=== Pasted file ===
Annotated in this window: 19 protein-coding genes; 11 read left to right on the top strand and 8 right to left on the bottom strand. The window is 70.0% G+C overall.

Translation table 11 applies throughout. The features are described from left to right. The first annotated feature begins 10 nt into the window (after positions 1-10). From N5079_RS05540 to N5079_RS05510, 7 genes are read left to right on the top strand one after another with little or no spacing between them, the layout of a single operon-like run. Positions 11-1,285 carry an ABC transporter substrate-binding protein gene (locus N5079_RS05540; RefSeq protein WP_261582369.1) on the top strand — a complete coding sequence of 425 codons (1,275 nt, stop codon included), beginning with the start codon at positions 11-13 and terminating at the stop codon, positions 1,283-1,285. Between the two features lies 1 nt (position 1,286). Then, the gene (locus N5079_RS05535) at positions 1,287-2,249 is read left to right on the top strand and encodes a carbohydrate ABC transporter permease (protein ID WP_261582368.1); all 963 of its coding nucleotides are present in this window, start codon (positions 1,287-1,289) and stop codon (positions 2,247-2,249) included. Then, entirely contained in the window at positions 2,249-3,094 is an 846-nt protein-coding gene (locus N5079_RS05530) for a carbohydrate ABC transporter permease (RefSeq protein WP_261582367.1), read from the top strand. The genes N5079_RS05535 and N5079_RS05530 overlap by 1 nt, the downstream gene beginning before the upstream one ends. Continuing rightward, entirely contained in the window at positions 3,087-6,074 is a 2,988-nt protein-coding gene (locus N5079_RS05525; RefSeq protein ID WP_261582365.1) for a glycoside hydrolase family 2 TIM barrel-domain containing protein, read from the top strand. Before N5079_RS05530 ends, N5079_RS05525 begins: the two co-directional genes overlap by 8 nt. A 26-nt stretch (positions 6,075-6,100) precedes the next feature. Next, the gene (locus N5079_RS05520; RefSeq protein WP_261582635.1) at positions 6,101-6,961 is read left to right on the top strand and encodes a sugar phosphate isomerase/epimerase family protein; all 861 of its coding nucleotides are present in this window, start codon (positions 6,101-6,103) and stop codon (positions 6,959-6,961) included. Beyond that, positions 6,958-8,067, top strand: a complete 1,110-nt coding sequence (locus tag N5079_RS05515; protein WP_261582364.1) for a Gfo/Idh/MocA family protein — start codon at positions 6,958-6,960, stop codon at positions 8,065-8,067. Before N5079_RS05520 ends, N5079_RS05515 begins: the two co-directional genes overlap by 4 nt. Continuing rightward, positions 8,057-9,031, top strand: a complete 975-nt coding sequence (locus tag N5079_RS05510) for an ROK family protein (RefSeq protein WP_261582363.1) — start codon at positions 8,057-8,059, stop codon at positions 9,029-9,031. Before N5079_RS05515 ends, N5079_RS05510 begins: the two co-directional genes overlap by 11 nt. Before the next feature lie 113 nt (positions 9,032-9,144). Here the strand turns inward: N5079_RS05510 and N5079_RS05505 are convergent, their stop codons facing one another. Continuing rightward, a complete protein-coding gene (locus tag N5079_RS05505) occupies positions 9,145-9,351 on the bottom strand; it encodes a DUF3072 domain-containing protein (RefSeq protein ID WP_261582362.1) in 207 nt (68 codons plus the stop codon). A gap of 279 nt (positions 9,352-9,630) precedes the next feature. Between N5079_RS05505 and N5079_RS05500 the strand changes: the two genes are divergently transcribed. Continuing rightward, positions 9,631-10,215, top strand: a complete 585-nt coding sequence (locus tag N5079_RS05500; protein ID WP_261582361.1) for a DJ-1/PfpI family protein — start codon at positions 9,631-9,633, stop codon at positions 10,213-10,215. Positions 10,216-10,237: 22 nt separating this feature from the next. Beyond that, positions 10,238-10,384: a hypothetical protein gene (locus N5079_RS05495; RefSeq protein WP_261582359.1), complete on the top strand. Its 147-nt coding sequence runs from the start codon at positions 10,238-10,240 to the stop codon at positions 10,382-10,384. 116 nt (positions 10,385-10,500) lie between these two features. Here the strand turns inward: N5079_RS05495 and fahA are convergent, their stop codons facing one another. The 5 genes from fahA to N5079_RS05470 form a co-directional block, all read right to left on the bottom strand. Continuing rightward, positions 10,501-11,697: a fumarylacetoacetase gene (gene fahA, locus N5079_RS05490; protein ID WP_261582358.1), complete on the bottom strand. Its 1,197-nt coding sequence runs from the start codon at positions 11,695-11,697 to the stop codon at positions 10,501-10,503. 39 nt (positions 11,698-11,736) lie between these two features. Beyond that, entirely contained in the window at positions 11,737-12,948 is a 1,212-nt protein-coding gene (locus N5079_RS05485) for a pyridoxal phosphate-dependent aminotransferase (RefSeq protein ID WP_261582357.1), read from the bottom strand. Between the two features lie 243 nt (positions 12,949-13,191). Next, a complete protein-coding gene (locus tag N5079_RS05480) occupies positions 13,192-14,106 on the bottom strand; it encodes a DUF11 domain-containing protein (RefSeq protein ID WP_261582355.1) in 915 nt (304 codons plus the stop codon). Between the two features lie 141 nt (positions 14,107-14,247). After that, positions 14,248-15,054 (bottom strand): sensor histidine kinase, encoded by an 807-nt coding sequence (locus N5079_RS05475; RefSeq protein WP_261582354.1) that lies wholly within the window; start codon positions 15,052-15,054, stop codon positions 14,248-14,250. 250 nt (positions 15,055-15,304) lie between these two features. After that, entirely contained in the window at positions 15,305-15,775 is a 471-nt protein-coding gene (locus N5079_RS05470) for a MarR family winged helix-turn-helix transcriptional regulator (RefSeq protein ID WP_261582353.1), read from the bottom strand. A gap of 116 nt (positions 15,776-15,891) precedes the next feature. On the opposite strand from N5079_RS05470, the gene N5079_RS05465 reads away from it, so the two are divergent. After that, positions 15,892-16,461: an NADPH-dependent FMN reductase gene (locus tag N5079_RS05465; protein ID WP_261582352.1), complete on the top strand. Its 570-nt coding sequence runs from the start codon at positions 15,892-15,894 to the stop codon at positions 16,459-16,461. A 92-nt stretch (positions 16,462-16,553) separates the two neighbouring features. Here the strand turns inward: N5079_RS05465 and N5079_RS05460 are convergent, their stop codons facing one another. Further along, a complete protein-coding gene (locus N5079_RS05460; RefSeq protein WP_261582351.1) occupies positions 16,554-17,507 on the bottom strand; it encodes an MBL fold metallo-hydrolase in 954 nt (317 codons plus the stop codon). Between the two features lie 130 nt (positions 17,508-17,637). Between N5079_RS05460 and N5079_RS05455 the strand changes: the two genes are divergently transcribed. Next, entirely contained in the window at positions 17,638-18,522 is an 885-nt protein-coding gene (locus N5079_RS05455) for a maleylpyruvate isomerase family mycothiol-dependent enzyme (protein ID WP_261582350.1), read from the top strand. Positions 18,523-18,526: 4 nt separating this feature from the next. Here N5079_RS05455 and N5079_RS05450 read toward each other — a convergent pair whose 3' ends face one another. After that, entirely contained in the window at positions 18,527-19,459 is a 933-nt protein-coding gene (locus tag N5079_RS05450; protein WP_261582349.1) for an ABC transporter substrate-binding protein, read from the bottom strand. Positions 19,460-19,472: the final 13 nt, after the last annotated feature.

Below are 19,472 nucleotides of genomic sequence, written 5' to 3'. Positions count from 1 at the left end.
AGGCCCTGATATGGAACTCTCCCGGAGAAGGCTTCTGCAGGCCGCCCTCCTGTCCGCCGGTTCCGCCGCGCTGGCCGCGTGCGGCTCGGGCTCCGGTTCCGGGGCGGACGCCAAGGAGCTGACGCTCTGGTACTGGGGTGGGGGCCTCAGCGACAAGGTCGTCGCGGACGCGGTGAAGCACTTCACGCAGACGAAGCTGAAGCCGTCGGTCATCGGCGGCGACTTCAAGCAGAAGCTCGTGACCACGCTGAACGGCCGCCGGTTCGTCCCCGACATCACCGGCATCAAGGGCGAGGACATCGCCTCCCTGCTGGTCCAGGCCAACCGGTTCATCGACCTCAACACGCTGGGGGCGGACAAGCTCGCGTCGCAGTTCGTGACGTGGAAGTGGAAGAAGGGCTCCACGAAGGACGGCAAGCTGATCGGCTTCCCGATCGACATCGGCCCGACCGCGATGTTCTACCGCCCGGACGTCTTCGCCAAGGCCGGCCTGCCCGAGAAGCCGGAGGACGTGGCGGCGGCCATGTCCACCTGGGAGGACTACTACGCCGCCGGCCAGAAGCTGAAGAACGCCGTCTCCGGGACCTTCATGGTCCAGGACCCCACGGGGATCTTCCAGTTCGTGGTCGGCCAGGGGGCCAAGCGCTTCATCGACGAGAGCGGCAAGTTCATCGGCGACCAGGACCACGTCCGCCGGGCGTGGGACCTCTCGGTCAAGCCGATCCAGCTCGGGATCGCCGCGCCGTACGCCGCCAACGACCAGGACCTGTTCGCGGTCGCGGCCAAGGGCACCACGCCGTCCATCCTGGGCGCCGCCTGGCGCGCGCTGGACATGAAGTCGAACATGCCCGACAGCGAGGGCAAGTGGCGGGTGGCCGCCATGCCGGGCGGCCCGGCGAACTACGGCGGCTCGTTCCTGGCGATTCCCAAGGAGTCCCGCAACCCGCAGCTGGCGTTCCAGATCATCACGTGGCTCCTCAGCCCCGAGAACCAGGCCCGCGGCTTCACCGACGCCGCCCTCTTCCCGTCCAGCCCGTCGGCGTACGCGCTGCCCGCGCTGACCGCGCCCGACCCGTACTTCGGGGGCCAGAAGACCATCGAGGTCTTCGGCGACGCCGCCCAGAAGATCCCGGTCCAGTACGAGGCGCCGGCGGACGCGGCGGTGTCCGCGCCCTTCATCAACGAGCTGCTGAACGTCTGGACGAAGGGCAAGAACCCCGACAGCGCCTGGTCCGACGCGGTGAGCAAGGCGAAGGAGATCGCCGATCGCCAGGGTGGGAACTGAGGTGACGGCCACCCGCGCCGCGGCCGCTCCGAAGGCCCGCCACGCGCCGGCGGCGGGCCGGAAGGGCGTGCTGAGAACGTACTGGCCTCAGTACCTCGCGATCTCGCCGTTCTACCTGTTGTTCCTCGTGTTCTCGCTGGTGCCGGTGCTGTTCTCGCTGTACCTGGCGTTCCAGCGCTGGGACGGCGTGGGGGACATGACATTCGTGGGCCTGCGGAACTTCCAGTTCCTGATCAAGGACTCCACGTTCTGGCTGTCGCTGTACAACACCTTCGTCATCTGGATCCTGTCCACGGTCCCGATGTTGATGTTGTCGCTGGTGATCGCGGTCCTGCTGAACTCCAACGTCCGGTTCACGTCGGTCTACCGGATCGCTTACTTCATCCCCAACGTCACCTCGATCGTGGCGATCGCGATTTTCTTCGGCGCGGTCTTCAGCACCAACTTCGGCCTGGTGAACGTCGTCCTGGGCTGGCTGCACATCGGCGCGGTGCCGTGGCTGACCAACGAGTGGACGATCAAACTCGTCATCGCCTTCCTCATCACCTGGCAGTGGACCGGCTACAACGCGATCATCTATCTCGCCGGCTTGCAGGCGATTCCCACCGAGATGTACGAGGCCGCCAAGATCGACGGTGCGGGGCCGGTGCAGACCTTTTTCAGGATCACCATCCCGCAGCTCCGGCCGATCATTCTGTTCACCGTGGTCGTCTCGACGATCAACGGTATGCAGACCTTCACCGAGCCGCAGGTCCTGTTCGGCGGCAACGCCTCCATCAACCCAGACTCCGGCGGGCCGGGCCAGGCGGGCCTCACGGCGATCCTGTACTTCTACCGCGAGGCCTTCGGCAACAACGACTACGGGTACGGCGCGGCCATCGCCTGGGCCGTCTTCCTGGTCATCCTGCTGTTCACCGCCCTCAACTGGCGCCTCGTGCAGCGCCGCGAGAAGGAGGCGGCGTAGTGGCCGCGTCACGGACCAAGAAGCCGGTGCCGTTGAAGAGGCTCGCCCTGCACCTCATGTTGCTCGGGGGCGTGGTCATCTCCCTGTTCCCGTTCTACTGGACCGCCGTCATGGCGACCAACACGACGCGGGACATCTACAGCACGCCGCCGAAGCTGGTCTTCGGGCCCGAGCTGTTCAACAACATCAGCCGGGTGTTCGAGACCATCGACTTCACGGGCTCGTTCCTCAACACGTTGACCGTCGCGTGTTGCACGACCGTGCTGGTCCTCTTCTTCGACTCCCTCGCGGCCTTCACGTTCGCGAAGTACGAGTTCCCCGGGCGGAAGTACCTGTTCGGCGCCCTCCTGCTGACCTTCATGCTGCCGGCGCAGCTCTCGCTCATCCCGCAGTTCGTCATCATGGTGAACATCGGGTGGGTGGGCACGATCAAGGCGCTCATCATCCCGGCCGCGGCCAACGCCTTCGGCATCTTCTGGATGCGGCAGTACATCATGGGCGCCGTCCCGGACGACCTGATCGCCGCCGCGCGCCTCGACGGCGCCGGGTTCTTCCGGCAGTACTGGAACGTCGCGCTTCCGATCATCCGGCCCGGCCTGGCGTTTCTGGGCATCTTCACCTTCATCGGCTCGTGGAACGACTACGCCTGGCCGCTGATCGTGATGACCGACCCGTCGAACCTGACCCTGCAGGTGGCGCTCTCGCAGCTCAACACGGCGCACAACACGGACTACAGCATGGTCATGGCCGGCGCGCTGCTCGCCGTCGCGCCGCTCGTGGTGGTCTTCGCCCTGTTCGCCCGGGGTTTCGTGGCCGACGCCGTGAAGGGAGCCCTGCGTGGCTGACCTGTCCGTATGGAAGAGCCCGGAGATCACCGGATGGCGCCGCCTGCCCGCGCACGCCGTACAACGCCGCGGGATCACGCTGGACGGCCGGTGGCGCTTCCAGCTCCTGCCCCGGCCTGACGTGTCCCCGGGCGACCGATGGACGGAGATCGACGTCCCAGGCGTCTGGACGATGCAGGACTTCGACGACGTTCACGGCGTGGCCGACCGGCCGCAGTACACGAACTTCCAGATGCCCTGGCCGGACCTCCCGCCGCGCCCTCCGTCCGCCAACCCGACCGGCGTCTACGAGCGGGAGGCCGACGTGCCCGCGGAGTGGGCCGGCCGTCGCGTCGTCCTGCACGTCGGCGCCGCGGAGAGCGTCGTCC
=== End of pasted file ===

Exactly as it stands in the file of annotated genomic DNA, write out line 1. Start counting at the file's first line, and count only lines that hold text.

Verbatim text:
Annotated in this window: 19 protein-coding genes; 11 read left to right on the top strand and 8 right to left on the bottom strand. The window is 70.0% G+C overall.